If you look at the bottom of the previous figure you can see that there is a link that you can click to see the last 25 component related events. While this information is undoubtedly helpful, there is so much more information provided. The screen shows the component’s settings (which is helpful in the event of a misconfiguration), the component’s availability history, the component’s response time, and a lot of granular information about the component and its status.
Needless to say this information alone would be unquestionably helpful for troubleshooting problems. If you look back at Figure B however, you will notice that the list of applications contains an entry for AppInsight for IIS. Like the other IIS listing, it shows a status of yellow. I went ahead and expanded the container because I was curious about the reason for the discrepancy. As it turned out, the AppInsight for IIS application was configured to monitor a different set of resources than the basic IIS application.
Since six of the monitored resources were showing a status of red, I clicked on one at random to see what information would be revealed. What I found was that Server & Application Monitor gave me a hierarchical view of my entire IIS infrastructure. I was able to examine sites, application pools, and other IIS components. As you can see in Figure F, SolarWinds makes it really easy to drill down through the hierarchy to discover the sources of the problems that have been reported.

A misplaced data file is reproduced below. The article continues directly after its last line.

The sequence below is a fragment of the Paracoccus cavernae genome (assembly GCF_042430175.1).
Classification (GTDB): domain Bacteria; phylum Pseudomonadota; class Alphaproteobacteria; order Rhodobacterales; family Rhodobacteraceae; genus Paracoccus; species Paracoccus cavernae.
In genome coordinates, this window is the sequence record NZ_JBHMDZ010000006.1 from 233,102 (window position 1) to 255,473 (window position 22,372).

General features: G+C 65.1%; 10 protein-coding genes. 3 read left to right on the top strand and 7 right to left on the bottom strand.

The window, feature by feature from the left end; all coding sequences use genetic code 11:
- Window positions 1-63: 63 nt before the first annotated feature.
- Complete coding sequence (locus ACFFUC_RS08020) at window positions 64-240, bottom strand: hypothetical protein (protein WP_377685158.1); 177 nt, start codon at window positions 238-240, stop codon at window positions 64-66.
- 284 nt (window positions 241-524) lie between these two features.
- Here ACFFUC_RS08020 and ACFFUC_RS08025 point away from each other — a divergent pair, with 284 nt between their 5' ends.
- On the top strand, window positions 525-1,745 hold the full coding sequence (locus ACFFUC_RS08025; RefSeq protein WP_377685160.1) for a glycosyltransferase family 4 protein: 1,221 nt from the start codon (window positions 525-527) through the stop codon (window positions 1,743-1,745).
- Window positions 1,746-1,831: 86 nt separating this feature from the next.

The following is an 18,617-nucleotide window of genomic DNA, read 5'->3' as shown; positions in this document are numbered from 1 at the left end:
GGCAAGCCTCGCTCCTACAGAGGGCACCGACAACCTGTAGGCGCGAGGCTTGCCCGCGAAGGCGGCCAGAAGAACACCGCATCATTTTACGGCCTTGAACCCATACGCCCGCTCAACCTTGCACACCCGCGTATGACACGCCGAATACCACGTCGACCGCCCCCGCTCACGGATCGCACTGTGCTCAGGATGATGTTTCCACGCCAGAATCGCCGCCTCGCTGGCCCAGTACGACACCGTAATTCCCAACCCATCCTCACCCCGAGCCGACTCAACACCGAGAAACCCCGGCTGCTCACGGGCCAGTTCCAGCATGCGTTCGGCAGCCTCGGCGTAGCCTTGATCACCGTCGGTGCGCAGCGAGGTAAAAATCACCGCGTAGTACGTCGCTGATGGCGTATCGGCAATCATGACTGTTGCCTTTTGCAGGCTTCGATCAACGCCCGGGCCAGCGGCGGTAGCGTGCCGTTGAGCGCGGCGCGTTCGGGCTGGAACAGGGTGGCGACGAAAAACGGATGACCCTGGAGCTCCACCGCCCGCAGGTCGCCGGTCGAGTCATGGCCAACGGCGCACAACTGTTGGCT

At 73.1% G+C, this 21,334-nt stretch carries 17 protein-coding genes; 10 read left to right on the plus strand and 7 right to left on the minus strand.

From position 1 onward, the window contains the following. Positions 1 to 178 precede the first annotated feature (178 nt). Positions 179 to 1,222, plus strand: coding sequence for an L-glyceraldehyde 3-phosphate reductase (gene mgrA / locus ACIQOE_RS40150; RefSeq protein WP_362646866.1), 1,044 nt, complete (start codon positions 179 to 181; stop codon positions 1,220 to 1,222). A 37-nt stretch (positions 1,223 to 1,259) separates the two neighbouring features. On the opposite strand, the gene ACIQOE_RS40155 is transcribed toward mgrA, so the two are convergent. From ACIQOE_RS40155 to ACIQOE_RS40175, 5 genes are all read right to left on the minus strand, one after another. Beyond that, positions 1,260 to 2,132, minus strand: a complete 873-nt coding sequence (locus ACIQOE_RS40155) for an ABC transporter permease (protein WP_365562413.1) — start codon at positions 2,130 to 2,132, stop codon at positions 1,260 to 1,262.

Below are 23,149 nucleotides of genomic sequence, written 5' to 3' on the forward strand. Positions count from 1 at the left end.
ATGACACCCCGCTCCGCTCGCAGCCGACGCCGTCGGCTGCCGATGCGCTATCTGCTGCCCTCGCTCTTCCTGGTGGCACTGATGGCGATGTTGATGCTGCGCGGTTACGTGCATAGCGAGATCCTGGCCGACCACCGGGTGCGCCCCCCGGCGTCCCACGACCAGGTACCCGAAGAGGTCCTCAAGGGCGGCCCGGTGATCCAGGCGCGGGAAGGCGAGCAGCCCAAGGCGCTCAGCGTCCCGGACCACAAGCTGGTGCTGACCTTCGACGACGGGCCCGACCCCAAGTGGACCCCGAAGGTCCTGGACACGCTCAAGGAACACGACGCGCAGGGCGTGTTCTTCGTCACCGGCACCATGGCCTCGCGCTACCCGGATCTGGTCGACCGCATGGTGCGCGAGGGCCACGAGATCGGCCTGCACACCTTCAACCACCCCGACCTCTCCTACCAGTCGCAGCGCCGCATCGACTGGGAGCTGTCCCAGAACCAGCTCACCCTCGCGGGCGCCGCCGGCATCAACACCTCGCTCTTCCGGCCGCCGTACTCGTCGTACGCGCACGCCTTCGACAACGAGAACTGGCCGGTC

Figure F: SolarWinds provides granular status information for the entire IIS infrastructure.
SolarWinds provides granular status information for the entire IIS infrastructure. One of the really nice things about this feature is that if a problem is detected then the alerting mechanism can do more than just let you know about the problem. It can also restart the site in an effort to minimize down time. Application pool monitoring works in a similar manner.
You will notice in the previous figure that one of the components that was reported as having problems was the HTTP Bindings Monitor. I clicked on this resource to see what would happen. The resulting screen, which you can see in Figure G, showed the same types of information as what I showed in Figure E. This time however, the Component Status Details shows the exact cause of the problem in a big, impossible to miss bubble. There is even a link that can be clicked for more information. Figure H shows the text that is displayed when I click on this message.
Figure G: SolarWinds shows the exact cause of the problem.
Figure H: You can click on the More link to access more detailed information about the error.